For Teens, the Road to Success is Paved with Self-Discovery

The old adage “Know thyself” is long famous as good advice, usually given to adults. So is another, “To thine own self be true.” But how do teens, in the midst of self-discovery — often a confusing, overwhelming, or lonely time — learn about themselves, discern goals and values, and begin to move forward with confidence?

And equally important, as students return to school and the daily reality of epidemic cheating and bullying among their peers, how do teens continue to be themselves and persevere with their hopes and dreams when they encounter a lack of support, or even derision?

“The greatest gift that parents and the schools can give is that of helping kids to become their authentic selves — and the courage to remain true to themselves,” says parenting expert and author Malcolm Gauld.

Gauld and his wife Laura are the authors of the parenting book, “The Biggest Job We’ll Ever Have,” as well as “The Biggest Job” parenting seminars, both rooted in what the Gaulds identify as the 10 Priorities. These priorities, including “Attitude over Aptitude” “Truth over Harmony,” and “Principles over Rules,” are the foundation of the character education program the Gaulds deliver at the network of public and private schools they lead.

With an interest in distilling a program that all parents could work with their teens, and rooted in the same principles, they created a program called “Know Yourself, Be Yourself.”

“We encourage parents to use a positive approach to learn what really reaches their teenagers and connects them to the desire and passion to pursue their best.”

The purpose of the “Know Yourself” workshop is to help students understand how to take risks to discover more about themselves, and to help them find the courage to be themselves, even when others may not support them – a common scenario among teens. Parents may do this program at home with their teens, and now is a great time as they prepare to return to school.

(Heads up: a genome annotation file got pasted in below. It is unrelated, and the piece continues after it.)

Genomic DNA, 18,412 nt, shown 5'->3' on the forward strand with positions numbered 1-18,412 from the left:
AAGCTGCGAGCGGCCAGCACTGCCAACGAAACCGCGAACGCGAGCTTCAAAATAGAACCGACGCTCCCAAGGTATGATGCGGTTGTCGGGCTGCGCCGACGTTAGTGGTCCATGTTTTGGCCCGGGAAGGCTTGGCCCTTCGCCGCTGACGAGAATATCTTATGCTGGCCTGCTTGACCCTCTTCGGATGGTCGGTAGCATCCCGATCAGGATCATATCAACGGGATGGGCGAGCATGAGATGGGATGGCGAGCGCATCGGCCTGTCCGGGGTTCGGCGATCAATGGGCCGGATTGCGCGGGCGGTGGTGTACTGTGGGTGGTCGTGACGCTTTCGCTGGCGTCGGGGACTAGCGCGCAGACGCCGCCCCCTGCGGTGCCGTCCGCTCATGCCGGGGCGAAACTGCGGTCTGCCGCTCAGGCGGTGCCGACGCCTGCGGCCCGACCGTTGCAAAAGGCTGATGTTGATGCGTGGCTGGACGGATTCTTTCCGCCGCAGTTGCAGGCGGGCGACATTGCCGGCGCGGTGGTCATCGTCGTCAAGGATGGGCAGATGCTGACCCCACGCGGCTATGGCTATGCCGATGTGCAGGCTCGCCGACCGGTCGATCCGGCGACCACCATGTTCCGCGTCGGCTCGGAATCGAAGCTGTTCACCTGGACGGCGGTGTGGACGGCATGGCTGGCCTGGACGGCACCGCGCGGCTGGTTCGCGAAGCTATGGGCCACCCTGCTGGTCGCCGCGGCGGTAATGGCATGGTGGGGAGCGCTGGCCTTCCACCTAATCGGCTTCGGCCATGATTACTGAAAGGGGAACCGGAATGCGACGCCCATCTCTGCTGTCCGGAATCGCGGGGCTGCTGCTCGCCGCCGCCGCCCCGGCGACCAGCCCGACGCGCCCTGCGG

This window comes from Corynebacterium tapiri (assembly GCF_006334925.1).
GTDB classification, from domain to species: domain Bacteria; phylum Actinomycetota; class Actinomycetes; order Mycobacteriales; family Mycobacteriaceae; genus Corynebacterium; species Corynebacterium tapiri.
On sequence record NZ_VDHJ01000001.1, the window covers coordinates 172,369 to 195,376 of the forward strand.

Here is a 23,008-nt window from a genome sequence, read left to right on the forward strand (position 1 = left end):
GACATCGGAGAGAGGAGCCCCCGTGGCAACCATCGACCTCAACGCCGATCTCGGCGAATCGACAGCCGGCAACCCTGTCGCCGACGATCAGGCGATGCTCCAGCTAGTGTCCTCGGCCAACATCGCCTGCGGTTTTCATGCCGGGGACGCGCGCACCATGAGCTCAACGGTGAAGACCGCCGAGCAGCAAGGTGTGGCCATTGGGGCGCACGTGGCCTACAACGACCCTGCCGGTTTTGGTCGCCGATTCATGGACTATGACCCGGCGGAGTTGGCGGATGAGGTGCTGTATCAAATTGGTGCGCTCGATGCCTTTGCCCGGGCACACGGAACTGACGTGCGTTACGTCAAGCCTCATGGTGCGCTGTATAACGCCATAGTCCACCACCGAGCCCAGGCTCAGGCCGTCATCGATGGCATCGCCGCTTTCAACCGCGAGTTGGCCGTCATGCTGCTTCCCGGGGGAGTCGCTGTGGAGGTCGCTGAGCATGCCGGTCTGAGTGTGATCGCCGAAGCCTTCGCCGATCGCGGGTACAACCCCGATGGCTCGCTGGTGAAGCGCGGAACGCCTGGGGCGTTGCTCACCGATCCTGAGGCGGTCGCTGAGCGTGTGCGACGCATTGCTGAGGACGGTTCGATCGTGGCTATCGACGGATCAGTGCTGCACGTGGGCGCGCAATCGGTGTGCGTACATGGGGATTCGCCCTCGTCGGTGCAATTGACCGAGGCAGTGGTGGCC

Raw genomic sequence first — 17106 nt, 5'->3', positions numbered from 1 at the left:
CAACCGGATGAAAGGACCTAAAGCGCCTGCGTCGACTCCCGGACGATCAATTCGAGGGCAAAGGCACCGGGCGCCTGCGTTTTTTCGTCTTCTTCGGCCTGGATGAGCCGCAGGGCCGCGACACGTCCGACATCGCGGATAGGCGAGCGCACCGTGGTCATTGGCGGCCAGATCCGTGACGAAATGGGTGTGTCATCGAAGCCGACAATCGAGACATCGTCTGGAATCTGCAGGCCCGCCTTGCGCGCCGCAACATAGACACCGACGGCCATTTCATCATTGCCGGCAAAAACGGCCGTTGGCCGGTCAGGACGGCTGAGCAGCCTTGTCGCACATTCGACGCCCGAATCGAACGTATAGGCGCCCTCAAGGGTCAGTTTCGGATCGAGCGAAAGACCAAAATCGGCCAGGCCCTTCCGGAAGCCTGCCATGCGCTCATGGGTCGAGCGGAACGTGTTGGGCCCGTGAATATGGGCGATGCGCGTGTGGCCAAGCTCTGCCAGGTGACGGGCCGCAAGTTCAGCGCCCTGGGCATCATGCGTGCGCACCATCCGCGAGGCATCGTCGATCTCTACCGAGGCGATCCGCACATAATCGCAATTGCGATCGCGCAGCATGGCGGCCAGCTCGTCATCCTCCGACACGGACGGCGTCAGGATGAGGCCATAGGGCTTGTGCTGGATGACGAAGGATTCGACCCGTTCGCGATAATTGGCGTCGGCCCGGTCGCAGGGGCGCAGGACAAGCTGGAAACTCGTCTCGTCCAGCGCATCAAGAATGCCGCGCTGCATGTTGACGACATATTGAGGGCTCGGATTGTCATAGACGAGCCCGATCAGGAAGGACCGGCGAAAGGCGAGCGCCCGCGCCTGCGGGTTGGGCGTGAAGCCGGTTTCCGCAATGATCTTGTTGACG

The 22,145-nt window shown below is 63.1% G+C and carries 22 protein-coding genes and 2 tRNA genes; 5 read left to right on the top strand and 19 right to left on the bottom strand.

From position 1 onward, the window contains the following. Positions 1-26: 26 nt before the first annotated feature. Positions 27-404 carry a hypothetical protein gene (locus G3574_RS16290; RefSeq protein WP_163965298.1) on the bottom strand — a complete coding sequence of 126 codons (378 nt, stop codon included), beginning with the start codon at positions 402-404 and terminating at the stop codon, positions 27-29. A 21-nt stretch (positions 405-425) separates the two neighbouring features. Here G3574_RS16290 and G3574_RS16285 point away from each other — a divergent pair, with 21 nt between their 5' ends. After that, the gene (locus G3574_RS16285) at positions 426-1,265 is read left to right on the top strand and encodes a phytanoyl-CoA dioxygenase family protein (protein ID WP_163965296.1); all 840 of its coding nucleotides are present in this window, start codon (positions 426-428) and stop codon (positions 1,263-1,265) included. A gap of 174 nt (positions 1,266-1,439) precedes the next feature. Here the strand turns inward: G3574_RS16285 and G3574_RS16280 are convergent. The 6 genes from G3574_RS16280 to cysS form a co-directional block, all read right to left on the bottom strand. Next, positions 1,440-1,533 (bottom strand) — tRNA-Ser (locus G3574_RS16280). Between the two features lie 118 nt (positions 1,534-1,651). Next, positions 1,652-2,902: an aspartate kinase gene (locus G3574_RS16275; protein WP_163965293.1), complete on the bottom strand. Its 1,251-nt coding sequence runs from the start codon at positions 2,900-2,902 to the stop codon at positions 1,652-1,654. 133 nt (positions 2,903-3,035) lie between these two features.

There are three tenets of the program:

  1. We are all unique and we all want to be somebody.
  2. It takes courage to be ourselves.
  3. We need the support and challenge of others to find our uniqueness and to know who we truly are.

“These are themes that develop in adolescence, but remain with us through life,” says Laura Gauld.

As they work the sessions, teens are invited to talk about each of the above points, explain them, define them, and perhaps share a personal example of how they have struggled with this.

They are invited to participate in interactive, often fun exercises, including The Human Knot, and important “Public Self / Private Self” exercises. There is also an essential session on labeling one another, or how students are boxed into categories — the smart one, the dumb one, the fat one, the bully, the one who is creative, or angry, athletic, responsible or irresponsible, etc. — another challenge for teens, and indeed for their parents as well.

Alyssa Thomas, a junior from Washington state:
“It has been an amazing experience to take the time to learn more about myself. I feel like I know who I am and what I stand for. I know I can have flaws and I’m okay with that because I know I can do something about them if I choose. One thing that helps is being in a place where I can talk about my struggles and how I feel, rather than hold everything in, and get feedback from people who care about me. I can’t really understand myself by myself.”

Finally, teens are invited to create declarations about themselves, answering two specific questions:

  1. What dreams do I have for my future?
  2. What do I want to stand for as a person?

“These are guiding principles that will help teens to form their goals, as well as the journey of achieving them,” says Malcolm. “And a process of self-discovery,” says supported by their family, better prepares them for school, and indeed for life.”

Robert Outerbridge, a senior:
“As I begin to understand more about who I am, and accept myself, I develop more confidence and feel as though I make better decisions about
my life.”

Go to Part I